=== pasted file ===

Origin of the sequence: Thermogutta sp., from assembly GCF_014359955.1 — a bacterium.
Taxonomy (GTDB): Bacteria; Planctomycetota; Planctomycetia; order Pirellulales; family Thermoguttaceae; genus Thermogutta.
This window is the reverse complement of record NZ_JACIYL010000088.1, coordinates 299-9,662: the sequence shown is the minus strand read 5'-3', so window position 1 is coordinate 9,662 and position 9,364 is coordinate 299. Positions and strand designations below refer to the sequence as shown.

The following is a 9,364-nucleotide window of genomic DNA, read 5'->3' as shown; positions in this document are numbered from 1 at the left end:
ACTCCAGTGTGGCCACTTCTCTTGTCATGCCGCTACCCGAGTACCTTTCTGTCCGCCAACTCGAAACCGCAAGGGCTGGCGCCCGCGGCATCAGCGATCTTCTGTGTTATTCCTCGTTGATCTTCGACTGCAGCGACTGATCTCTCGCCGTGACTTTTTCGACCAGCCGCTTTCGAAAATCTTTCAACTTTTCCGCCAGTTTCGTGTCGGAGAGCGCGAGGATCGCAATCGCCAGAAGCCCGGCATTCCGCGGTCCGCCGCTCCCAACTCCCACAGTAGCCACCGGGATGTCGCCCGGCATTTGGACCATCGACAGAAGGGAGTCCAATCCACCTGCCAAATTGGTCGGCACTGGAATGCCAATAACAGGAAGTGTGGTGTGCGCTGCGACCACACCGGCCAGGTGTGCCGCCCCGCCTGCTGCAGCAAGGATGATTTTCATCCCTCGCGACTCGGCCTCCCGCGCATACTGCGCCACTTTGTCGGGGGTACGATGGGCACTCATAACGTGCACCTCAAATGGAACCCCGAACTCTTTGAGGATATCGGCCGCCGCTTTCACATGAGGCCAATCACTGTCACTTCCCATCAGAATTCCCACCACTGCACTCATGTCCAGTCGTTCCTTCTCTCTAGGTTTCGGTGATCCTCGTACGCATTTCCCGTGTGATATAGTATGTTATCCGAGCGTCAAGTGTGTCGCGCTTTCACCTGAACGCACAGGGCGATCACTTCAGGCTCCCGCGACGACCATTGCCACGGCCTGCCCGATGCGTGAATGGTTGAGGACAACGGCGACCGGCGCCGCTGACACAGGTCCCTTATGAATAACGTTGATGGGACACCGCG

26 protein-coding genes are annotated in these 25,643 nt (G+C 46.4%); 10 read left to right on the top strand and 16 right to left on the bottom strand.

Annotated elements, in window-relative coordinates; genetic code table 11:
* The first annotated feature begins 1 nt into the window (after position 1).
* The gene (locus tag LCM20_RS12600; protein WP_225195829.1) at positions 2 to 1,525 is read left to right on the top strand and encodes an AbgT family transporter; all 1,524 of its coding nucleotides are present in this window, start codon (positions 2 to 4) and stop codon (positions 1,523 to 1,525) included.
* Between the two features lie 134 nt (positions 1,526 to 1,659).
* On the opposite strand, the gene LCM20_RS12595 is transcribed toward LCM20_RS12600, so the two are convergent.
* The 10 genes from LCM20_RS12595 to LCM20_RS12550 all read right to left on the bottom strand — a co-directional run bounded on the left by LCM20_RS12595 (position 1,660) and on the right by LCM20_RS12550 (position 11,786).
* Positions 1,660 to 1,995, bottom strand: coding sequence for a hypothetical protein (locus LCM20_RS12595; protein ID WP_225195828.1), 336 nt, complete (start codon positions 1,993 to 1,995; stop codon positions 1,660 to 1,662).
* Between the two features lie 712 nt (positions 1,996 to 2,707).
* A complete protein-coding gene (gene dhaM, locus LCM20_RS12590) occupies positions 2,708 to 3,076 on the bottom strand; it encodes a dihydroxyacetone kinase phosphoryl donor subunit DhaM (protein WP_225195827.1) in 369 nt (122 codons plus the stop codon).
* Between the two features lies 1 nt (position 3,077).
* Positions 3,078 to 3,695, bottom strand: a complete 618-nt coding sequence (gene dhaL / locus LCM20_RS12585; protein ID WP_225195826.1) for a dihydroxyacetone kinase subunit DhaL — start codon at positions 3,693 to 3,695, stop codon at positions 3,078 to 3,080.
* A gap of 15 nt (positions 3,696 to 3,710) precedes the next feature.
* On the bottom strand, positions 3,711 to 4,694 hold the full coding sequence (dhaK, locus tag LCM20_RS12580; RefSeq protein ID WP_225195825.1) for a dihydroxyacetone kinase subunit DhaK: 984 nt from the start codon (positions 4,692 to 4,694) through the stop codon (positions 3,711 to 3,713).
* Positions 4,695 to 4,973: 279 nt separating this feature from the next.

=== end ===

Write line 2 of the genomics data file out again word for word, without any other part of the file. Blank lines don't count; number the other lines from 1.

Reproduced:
Taxonomy (GTDB): Bacteria; Planctomycetota; Planctomycetia; order Pirellulales; family Thermoguttaceae; genus Thermogutta.